Portugal's gay marriage law specifically forbids married gay and lesbian couples from adopting children.

On Monday, Portugal's President Anibal Cavaco Silva announced he would ratify the gay marriage bill approved by lawmakers in January, making Portugal the sixth European nation to grant gay couples the right to marry.

The president lamented his decision, saying he was only doing so because Social Democrats – led by Prime Minister Jose Socrates – were certain to overturn his veto.

“Given that fact, I feel I should not contribute to a pointless extension of this debate, which would only serve to deepen the divisions between the Portuguese and divert the attention of politicians away from the grave problems affecting us.”

“There are moments in the life of a country when ethical responsibility has to be placed above one's personal convictions,” he added.

Cavaco Silva, however, might have decided differently if the law allowed gay adoption. Earlier, the president attempted to derail the law by forwarding four out of five of the bill's articles to the nation's Constitutional Court. He said he did so because he doubted the bill's constitutionality. But he set aside the article that bans gay adoption, a clear signal he wanted to ensure it remained in the final legislation should the court vote in favor of the bill. The court's majority found the bill to be constitutional.

The seventy-year-old president announce his decision in a nationally televised address.

“We feel that we're experiencing a memorable, emotional moment,” Vitalinos Canas, a Socialist government MP, told Euronews. “It's a huge step for civilization, taken by our country.”

The president's signature comes just days after Pope Benedict toured the Roman Catholic stronghold of Portugal. Speaking in the city of Fatima, the pope called for a greater defense of what he said were “essential and primary values of life,” among which he included the family. He said the family was “founded on indissoluble marriage between man and woman.”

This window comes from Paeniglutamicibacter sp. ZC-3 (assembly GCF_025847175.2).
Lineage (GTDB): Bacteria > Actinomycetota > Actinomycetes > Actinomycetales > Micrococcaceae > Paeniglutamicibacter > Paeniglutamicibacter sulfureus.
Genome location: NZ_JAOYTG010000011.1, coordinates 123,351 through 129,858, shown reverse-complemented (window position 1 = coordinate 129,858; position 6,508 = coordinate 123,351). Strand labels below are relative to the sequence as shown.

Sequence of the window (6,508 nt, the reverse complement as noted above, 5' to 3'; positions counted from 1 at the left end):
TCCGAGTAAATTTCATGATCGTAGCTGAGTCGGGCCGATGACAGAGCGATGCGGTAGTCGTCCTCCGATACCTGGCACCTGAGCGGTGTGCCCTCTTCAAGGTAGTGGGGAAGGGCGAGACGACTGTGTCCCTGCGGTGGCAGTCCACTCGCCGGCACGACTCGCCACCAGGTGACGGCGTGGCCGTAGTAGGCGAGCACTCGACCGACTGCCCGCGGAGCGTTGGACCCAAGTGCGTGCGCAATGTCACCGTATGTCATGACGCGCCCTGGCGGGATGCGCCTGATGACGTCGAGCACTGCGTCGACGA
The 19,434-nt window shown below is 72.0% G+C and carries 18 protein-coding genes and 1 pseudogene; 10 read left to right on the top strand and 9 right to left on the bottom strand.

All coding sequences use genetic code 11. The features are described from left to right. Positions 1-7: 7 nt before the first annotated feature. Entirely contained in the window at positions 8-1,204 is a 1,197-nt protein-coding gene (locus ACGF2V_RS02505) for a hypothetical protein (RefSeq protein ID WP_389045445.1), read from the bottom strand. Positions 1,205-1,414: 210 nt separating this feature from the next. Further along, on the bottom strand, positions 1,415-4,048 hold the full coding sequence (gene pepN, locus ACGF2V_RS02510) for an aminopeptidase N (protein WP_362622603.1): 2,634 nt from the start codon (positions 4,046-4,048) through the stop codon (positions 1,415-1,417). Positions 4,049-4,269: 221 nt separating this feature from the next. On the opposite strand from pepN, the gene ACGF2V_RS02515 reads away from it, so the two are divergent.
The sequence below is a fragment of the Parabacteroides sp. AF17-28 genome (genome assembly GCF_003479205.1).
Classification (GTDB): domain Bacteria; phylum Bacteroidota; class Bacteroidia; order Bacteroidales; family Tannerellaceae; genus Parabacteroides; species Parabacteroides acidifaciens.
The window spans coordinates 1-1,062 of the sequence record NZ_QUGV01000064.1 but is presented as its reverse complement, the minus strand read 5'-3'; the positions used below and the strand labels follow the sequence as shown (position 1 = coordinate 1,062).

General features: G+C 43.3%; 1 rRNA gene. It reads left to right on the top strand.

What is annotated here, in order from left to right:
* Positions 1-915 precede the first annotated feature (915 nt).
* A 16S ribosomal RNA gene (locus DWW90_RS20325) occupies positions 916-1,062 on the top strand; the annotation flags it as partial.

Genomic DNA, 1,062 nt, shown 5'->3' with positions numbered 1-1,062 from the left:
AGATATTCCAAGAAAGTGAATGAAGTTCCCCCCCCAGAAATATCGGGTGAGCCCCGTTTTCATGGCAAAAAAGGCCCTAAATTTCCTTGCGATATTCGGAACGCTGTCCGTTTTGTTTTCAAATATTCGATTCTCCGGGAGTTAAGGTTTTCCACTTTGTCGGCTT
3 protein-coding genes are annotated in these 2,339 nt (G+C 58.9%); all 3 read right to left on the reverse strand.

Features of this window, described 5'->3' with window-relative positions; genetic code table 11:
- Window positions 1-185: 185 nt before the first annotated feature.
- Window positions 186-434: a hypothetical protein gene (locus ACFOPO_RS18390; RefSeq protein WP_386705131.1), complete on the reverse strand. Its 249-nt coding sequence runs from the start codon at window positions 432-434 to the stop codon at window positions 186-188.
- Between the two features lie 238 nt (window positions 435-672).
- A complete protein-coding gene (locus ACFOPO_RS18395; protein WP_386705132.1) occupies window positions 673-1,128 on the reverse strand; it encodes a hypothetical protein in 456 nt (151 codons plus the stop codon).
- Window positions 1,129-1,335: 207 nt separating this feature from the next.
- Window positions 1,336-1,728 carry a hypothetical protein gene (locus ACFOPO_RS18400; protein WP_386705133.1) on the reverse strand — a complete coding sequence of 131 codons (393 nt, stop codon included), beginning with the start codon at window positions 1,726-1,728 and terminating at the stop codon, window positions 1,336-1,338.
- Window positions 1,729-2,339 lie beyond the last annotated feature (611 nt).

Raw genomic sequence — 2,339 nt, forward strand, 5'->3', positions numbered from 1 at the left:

Abortion – legal in Portugal since 2007 – and gay marriage were “among some of the most insidious and dangerous challenges facing the common good today.”

The pope has taken a similar hard line in neighboring Spain, where Socialists legalized gay marriage in 2005.

Social conservatives in Mexico have denounced a gay marriage law approved by Mexico City lawmakers because it lifted a previous ban on gay adoption. The federal government has appealed to the nation's Supreme Court, saying it has a responsibility to protect children. In Argentina, a gay marriage bill that includes the right to adopt has won the approval of the country's lower chamber of Congress, but faces an uncertain future as debate begins in the Senate.

In both countries, adoption by gay and lesbian couples has stirred the most controversy.

Gay marriage is also legal in five European countries: Belgium, the Netherlands, Spain, Norway and, most recently, Sweden.

Iceland is also considering legalizing gay marriage.